• 6. 92 The Body Systems: Clinical and Applied Topics enough or do not release the right mixture of light state, stress, and other factors that are hard to wavelengths to depress melatonin production. assess or predict. It is therefore difficult to main- Because many people spend very little time out- tain stable and normal blood glucose levels over doors in the winter, melatonin production increases long periods of time. during that season, and the depression, lethargy, Type 1 diabetes most often appears in individu- and concentration problems appear to be linked to als under 40 years of age. Because it frequently elevated melatonin levels in the blood. Comparable appears in childhood, it has been called juvenile- symptoms can be produced in a normal experimen- onset diabetes. Most people with this type of dia- tal subject by an injection of melatonin. betes (roughly 80 percent) have circulating Many SAD patients may be successfully treated antibodies that target the surfaces of beta cells. by exposure to sun lamps that produce full-spectrum The disease may therefore be an example of an light. Experiments are under way to define exactly autoimmune disorder, a condition that results when how intense the light must be and determine the the immune system attacks normal body cells. minimal effective time of exposure. (Autoimmune disorders are discussed in the text, p. 446.) Consequently, attempts have been made to prevent the appearance of type 1 diabetes with aza- Diabetes Mellitus EAP p. 330 thioprine (Imuran®), a drug that suppresses the immune system. This procedure is somewhat dan- There are two major types of diabetes mellitus: gerous, however, because compromising immune insulin-dependent (type 1) diabetes and non- function increases the risk of acquiring serious insulin-dependent (type 2) diabetes. infections or developing cancer. The primary cause of insulin-dependent dia- Non-insulin-dependent diabetes mellitus betes mellitus (IDDM), or type 1 diabetes, is (NIDDM), or type 2 diabetes, typically affects obese inadequate insulin production by the beta cells of individuals over 40 years of age. Because of the age the pancreatic islets. In this condition insulin pro- factor, this condition was called maturity-onset 1 duction declines due to a drop in the number of diabetes. Unfortunately, with increased childhood beta cells. Glucose transport in most cells cannot 0 occur in the absence of insulin. When insulin con- obesity more teenagers are developing Type 2 dia- betes mellitus. Insulin levels are normal or elevat- centrations decline, cells can no longer absorb glu- ed, but peripheral tissues no longer respond cose from their surroundings. Under these normally, often due to a reduction in the number of conditions peripheral tissues remain glucose- insulin receptors. Treatment consists of weight loss starved despite the presence of adequate or even and dietary restrictions that may elevate insulin excessive amounts of glucose in the circulation. production and tissue response. The drug met- After a meal rich in glucose, blood concentra- formin (Glucophage®) lowers blood glucose concen- tions may become so elevated that the kidney cells trations, primarily by reducing glucose synthesis cannot reclaim all of the glucose molecules enter- and release at the liver. The use of metformin in ing the urine. The high urinary concentration of combination with other drugs that affect glucose glucose limits the ability of the kidney to conserve metabolism promises to improve the quality of life water, so the individual urinates frequently and for many type 2 diabetes patients. may become dehydrated. The chronic dehydration Up to 6 percent of the U.S. population has dia- leads to disturbances of neural function (blurred betes mellitus, over 90% with the type 2 form. vision, tingling sensations, disorientation, fatigue) Diagnosis is based on high fasting blood glucose, and muscle weakness. symptoms of diabetes plus a high random blood Despite the high blood concentrations, glucose glucose, and an inability to reduce elevated blood cannot enter endocrine tissues, and the endocrine glucose levels 2 hours after drinking a fixed system responds as if glucose were in short supply. amount of glucose. These criteria have largely Alpha cells release glucagon, and glucocorticoid replaced the 6 hour glucose tolerance test that production accelerates. Peripheral tissues then involved drinking glucose and testing the blood breakdown lipids and proteins to obtain energy. glucose level multiple times over 4 to 6 hours. The breakdown of large numbers of fatty acids gen- Probably because glucose levels cannot be stabi- erates molecules called ketone bodies. The accu- lized adequately, even with treatment, patients mulation of large numbers of these acids can cause with long-term diabetes mellitus often develop a dangerous reduction in blood pH. This condition, chronic medical problems. In general, these prob- called ketoacidosis, commonly triggers vomiting. In lems are related to cardiovascular abnormalities. severe cases, it can precede a fatal coma. The most common examples include the following: Long-term treatment involves a combination of dietary control, monitoring blood glucose levels up 1. Vascular changes at the retina, including pro- to several times a day, and administration of liferation of capillaries and hemorrhaging, often insulin, either by periodic injection or through cause disturbances of vision. This condition is more continual subcutaneous delivery with an called diabetic retinopathy. insulin pump. The treatment is complicated by the fact that tissue glucose demands cycle up and 2. Changes occur in the clarity of the lens, pro- down, depending on physical activity, emotional ducing cataracts.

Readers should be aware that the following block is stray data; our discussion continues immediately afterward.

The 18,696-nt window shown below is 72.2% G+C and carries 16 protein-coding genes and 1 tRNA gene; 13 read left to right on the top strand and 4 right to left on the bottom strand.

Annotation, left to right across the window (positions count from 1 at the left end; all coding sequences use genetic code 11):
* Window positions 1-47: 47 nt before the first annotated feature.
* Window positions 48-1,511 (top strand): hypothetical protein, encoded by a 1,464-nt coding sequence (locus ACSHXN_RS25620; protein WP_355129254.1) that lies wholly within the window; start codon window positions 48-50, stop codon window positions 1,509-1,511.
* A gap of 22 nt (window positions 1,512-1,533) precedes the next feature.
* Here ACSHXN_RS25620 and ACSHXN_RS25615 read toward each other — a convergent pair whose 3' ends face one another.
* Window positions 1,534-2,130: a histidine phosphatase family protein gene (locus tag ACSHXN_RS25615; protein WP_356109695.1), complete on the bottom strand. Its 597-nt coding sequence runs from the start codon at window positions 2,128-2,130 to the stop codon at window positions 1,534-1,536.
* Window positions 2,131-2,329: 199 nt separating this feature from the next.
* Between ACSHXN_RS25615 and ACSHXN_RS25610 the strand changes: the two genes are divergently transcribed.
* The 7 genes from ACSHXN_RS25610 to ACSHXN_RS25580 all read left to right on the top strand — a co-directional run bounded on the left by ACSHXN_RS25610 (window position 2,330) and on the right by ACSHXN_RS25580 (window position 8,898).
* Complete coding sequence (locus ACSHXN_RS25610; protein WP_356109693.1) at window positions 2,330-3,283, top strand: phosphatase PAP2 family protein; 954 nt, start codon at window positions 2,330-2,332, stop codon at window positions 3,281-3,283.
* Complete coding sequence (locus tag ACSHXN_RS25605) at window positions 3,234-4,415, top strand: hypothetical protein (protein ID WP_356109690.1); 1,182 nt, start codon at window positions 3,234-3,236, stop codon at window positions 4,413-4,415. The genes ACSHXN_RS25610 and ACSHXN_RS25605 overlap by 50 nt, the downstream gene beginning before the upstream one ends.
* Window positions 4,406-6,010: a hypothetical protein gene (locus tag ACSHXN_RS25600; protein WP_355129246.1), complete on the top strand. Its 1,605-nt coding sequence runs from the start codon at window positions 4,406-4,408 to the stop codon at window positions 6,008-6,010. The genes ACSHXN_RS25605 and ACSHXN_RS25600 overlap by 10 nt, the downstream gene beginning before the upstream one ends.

• 7. The Endocrine System 93 3. Small hemorrhages and inflammation at the bodybuilders, the proportion using steroids in this kidneys cause degenerative changes that can country may be as high as 80 percent. lead to kidney failure. This condition is called Black market sales of anabolic steroids proba- diabetic nephropathy. bly exceed $100 million annually. The compounds 4. A variety of neural problems appear, including are administered orally or by injection, typically in nerve palsies, paresthesias and pain, and auto- doses 10–1000 times higher than those normally nomic dysfunction. These disorders, collectively prescribed in medical treatment. (Legitimate rea- termed diabetic neuropathy, are probably sons for androgen use include the generalized related to disturbances in the blood supply to wasting and debilitation of cancer or AIDS and neural tissues, since neurons do not require treatment of hypogonadism.) insulin to absorb and utilize glucose. One supposed justification for this practice has been the unfounded opinion that compounds 5. Degenerative changes in cardiac circulation manufactured in the body are not only safe but can lead to early heart attacks. For a given age “good for you.” In reality the administration of nat- group, heart attacks are 3–5 times more likely ural or synthetic androgens in abnormal amounts in diabetic individuals. carries unacceptable health risks. Androgens 6. Other peripheral changes in the vascular sys- affect many tissues in a variety of ways. Known tem can disrupt normal circulation to the complications include (1) premature epiphyseal extremities. For example, a reduction in blood closure; (2) various liver problems (including jaun- flow to the feet can lead to tissue death, ulcera- dice and hepatic tumors); (3) prostate enlargement tion, infection, and loss of toes or a major por- and urinary tract obstruction; (4) testicular atro- tion of one or both feet. phy and infertility; and, (5) severe acne. A link to heart attacks, impaired cardiac function, and strokes has also been suggested. Moreover, the Endocrinology and Athletic normal regulation of androgen production involves a feedback mechanism comparable to that 1 Performance EAP p. 332 described for adrenal steroids earlier in this chap- 0 One of the first endocrinological “mass experi- ter. A releasing hormone stimulates the produc- ments” on humans occurred early in World War II, tion of LH, and LH in turn stimulates the secretion when the German government administered testos- of testosterone and other androgens by the inter- terone to Nazi SS officers in an attempt to make stitial cells of the testes. The circulating androgens them more aggressive. (There is no evidence that then inhibit the production of both the releasing the experiment succeeded.) Nowadays, such prac- hormone and LH, as indicated in Figure 10-7a, p. tices are universally deplored in all civilized soci- 320. Thus when synthetic androgens are adminis- eties, and medical research involving humans is tered in high doses, they can (1) suppress the nor- generally subject to tight ethical constraints and mal production of testosterone, and (2) depress the meticulous scientific scrutiny. Yet a clandestine, manufacture of the associated releasing hormone unscientific, and potentially quite dangerous pro- by the hypothalamus. This suppression may be gram of “experimentation” with hormones is today permanent. being pursued by athletes in many countries. The use of androgenic “bulking agents” by Despite being banned by the International Olympic female bodybuilders may not only add muscle Committee, the United States Olympic Committee, mass but alter muscular proportions and sec- the NCAA, and the NFL, and condemned by the ondary sexual characteristics. For example, American Medical Association and the American women taking steroids can develop irregular men- College of Sports Medicine, a significant number of strual periods and changes in body-hair distribu- amateur and professional athletes continue to use tion (including baldness). Finally, androgen abuse hormones to improve their performance at the risk may cause a generalized depression of the immune of damaging their health. Although synthetic forms system. of testosterone are used most often, young athletes may use any combination of testosterone, growth EPO Abuse hormone, and a variety of synthetic hormones. Because it is now being synthesized using recombi- nant DNA techniques, erythropoietin, or EPO, is Androgen Abuse readily available. Athletes engaged in endurance The use of androgens, or “anabolic steroids,” has sports, such as cycling or marathon running, may become common with many athletes, both amateur use it to boost the number of oxygen-carrying red and professional. The goal of steroid use is to blood cells in circulation. Although this improves increase muscle mass, endurance, and “competi- the oxygen content of the blood, it also makes the tive spirit.” It has been suggested that as many as blood more dense, and the heart must work harder 30 percent of college and professional athletes and to push it around the circulatory system. Between 10–20 percent of male high school athletes may be 1991 and 1994, the deaths of 18 young, otherwise using anabolic steroids (with or without growth healthy European cyclists were attributed to heart hormone) to improve their performance. Among failure related to EPO abuse.